I really despise Jewel. In the canon of chick singers who plagued the ’90s, she’s right up there with other forgettables like Meredith Brooks, Alannah Myles and that bitch with the piano on Ally McBeal.
And I never bought that whole starving artist, “living outta my van” story she was hawking either.
So I wasn’t that excited when my ex suggested we check out Jewel’s ex—Steve Poltz, or that skinny guy who dances around in her video for “You Were Meant for Me.” Poltz pulls this song out a lot at his gigs since he wrote it and makes cracks about Jewel—i.e. “writing her album (the pile of shit that is Pieces of You, btw) and being cast aside” but somehow the Jewel songs sound good when Poltz sings ’em, and he’s a capable, entertaining little guy. Surprisingly, I enjoyed the show. But I also decided that I wanted to sleep with him—i.e. get my rocks off with the double satisfaction of nailing an artist the ex admired. It seemed to be a win-win for everyone. Except the ex.
For some reason, I am really good at getting places where I have no business being—i.e. backstage, hotel suites, tour buses—so, if I’ve designated you a target for the evening, it’s probably on.
I sidled up to the bar after the show, placing myself just a barstool down from his buddy I saw him talking to earlier. I was wearing a Replacements T-shirt—and Poltz had covered a Mats tune earlier, so I knew he was a fan. Sure enough, Poltzy comes by, orders a Jameson and downs it.
“Hey, awesome shirt,” he says.
“Hey, awesome show,” I say.
He turns to bartender. “Can I get another Jameson’s?”
“I’ll buy that,” I say, slapping down a $20.
For the rest of the night, I sit and joke with him and his friends, drinking whiskey and beer. The bar shuts down, kicks us out and there’s talk of food. “Hey, you come with us,” Poltz says to me. “You’re cool.”
I’m sitting in a cab, between him and his friend and have one thought in my mind: It is so on.
We go to this diner. I’m sitting there with his buddy, drinking coffee, meanwhile, Poltz keeps getting calls on his cell phone, jumping up and pacing, and then going outside to talk. Then he comes back inside, then the phone rings, and it starts all over again. His friend is starting to act a little strangely. But still, no one says anything, and we go back to his apartment.
Once we get inside, it becomes apparent that Poltz is hammered. He heads right to the bathroom, pisses and walks out. I have to use it right after him, and I go in, “You can’t even flush?” I ask him. He gives me a “fuck it” look. I sigh, thinking, typical narcissistic singer/songwriter behavior.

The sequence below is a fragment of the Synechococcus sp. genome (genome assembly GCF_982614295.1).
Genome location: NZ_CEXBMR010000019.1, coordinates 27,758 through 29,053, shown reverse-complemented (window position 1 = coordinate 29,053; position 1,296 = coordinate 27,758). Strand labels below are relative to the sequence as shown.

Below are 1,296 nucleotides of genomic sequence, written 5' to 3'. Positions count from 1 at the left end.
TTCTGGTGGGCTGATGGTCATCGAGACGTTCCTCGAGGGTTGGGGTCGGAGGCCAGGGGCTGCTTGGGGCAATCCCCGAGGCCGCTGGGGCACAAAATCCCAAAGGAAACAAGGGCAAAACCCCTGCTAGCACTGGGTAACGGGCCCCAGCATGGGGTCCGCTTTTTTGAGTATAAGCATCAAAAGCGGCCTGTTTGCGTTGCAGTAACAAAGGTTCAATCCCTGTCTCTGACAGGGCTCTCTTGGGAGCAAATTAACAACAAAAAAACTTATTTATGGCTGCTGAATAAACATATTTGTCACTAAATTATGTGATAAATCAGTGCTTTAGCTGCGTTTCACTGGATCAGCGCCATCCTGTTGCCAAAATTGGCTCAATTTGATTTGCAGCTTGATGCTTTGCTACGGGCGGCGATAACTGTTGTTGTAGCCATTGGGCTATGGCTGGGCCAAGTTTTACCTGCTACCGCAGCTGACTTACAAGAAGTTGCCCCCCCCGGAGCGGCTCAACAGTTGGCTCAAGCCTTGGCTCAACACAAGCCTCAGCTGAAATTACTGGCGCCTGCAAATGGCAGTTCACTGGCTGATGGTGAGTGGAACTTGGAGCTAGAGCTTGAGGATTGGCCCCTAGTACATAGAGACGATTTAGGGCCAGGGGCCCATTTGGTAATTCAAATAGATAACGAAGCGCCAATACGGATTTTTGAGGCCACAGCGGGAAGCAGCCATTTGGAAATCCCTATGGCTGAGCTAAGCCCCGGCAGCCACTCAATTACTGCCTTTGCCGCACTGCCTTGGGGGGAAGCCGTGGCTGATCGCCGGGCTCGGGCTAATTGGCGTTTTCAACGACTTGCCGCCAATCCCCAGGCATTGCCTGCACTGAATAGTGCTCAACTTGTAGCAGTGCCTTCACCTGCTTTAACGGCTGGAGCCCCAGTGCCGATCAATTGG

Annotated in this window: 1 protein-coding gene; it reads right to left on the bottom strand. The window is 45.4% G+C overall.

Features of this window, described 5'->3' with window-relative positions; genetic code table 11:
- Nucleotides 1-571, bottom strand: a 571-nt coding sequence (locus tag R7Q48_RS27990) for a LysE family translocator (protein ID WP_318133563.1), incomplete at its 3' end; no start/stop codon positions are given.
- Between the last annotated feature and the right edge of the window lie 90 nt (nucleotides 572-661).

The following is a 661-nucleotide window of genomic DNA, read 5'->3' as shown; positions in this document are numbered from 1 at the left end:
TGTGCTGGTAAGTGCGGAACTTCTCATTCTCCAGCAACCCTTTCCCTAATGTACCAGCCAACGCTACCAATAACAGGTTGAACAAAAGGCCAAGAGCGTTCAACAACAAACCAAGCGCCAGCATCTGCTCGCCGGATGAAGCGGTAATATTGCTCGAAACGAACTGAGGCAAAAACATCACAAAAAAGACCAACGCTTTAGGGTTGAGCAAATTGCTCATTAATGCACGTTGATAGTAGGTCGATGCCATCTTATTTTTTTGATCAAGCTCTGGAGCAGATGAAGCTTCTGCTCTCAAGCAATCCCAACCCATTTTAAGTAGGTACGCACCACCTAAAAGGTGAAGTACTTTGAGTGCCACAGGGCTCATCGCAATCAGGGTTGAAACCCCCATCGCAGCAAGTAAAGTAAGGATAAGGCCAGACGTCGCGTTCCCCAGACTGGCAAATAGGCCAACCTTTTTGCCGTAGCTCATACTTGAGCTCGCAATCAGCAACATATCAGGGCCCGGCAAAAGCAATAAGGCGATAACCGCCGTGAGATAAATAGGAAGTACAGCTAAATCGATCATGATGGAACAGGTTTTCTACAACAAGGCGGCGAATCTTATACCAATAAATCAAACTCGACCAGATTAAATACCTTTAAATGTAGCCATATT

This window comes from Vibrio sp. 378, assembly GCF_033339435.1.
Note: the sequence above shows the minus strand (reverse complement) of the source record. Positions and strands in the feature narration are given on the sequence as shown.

I come back out, eyeballing the huge wine rack stacked floor to ceiling. “Hey, can we open some wine,” I ask his friend, starting to pull out bottles and looking at them.
“Oh, shit,” his friend says, running over. “Those are the good ones. This is my roommate’s stack, and if we open an expensive bottle he’s gonna flip. Here, this row, we can drink these.” So he pulls out a cheap white and opens it.
So, I’m sitting on some leather couch, drinking cheap white wine, and Poltz has disappeared. “Where’s Poltz?” I ask his friend. He shrugs. I find him in a bedroom, passed out on the bed. And I’m drunk, across town, and there’s no way I’m going home empty-handed, so I get on top of him and start jumping up and down, trying to wake him up.
No go. He’s passed out or pretending to be. So I go back to the living room.
It’s about 4 a.m. and suddenly three girls come flying into the apartment with the missing roommate. The first one throws the door open and yells, “Where is he?”
Poltz’s buddy just points to the bedroom where Steve-O is passed out and the girl goes huffing and puffing toward it, slamming the door. Within a minute of that, the other two guys disappear with the other two girls in the other bedrooms. Doors slam, blam, blam.
I’m sitting on this leather couch in some leopard throw, drinking cheap white wine in a complete stranger’s house. At first I think, I should just go to sleep. And then I think about waking up, the strange girl, in this house the next morning.
I get up and gather my stuff. I’m thinking there’s no way I’m going home empty-handed. I go over the wine rack and just start pulling bottles of wine—the expensive bottles I was told not to touch. I pull as many as I can carry in my arms and bolt.
Now, it’s January and the snow is like three-feet deep. I’m staggering through drifts of snow, balancing bottles of wine in my arms. I finally, finally get to a street that has cabs, hail one and climb into the backseat, rolling around and giggling with bottles of very expensive wine all the way home.
To this day, I still can’t listen to Steve Poltz. But damn was that some good wine.